Flying squirrels start off lecture season

The Mendenhall Glacier Visitor Center’s Friday night lecture series has returned for 2016, with 12 lectures scheduled between today and March 25.

The first lecture features something relatively few in Southeast Alaska have been lucky enough to catch sight of, compared to more visible animals — flying squirrels. Winston Smith, a retired researcher with the U.S. Forest Service Pacific Northwest Research Station, researched the mammals for years.

Flying squirrels and the forest are “inexorably linked” in a symbiotic relationship, he said, with the squirrels helping to develop their own habitat. Southeast Alaska is home to genetically distinct subspecies of the animal, which are particularly adapted to their rainforest home.

Smith said he’ll also talk about the Tongass National Forest, its unique nature, and the unique management problems that unique nature creates.

“We talk about the Tongass as though it’s a single forest, when in reality, it’s not,” he said. “It’s a multitude of systems… it’s hard to use a management framework that applies across the entire forest… when (the ecological communities) can differ quite a bit …. That’s one of the biggest challenges of managing the Tongass National Forest, and trying to conserve its biodiversity and natural resources for future generations.”

Smith’s work came out of needs identified in the 1997 Tongass Land and Resource Management Plan, he said. The USFS is currently amending the plan established in 2008, with a final version expected December of this year.

“I want people to come away with some awe and excitement about what they’re learning, and the implications of it… and management of natural resources; how we use research to try to guide the best management practices,” Smith said. “That was what my career was about.”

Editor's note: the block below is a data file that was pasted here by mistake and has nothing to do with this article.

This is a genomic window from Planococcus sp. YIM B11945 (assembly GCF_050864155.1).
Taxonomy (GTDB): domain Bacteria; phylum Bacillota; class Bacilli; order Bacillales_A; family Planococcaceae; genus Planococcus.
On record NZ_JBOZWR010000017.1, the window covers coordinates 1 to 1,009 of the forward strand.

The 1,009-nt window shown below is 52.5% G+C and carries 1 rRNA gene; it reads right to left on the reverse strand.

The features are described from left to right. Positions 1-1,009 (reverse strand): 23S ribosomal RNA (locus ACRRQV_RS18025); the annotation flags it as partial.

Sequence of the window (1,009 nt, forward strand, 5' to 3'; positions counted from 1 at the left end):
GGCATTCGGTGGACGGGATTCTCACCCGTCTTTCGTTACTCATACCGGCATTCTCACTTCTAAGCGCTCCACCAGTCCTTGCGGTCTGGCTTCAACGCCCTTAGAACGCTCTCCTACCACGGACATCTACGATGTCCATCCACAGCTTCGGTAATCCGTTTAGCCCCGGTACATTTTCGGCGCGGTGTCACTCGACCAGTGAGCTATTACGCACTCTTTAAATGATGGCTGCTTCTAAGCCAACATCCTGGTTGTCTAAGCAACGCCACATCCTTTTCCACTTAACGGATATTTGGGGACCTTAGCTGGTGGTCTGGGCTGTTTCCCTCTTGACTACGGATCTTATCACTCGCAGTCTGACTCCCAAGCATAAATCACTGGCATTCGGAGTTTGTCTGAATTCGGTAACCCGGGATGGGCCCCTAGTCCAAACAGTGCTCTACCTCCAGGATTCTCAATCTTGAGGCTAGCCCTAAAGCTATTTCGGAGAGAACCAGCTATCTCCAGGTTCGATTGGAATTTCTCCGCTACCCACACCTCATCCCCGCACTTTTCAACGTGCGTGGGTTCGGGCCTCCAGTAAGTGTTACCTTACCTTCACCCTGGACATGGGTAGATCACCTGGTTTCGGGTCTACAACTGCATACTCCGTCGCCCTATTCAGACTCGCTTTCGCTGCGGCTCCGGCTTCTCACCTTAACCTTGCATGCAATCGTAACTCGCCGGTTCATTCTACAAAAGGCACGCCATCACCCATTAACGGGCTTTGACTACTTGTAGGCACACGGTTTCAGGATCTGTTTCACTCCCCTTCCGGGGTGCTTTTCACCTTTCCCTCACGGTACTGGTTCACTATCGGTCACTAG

All lectures are at 6:30 p.m. and 8 p.m. at the Mendenhall Glacier Visitor Center, with the second lecture generally the less crowded one. Come early; seating in the main room can fill up fast.

Contact Juneau Empire outdoors editor Mary Catharine Martin at


Here’s the series list:

Jan. 8 – “Watch the Fur Fly!” Flying squirrels, with Winston Smith

Jan. 15 – “Secretive Kittlitz’s Murrelets” with US Fish and Wildlife Service biologist Michelle Kissling

Jan. 22 – “The History of Alaska’s Capitol” with architect Wayne Jensen

Jan. 29 – “Exploring Polar Bear Territory” with guide and photographer Laurent Dick

Feb. 5 – “Arctic Phytoplankton Reveal Changes” with PhD Zach Brown speaking on Arctic Ocean sea ice loss, changing Arctic ecosystems and threatened Alaska Native Communities

Feb. 12 – “Making a Splash: Humpbacks and Dolphins” with University of Alaska Southeast biologist Heidi Pearson, who studies marine mammal behavior

Feb. 19 – “Thinking Photos” with photographer Mark Kelley

Feb. 26 – “Yellow Cedars: Treasured Trees” with John Krapek speaking on local cedar groves’ establishment and spread

March 4 – “Mountain Running in Southeast Alaska” with Juneau runners Dan Lesh and Geoff Roes

March 11 – “Taku: The Juneau Icefield’s Only Advancing Glacier” with UAS professors Jason Amundson and Martin Truffer

March 18 – “Thomas Corwin Mendenhall: The Man Behind the Name” with historian Jim Geraghty

March 25 – “Investigating the 1813 Wreck of the Neva” with Dave McMahan


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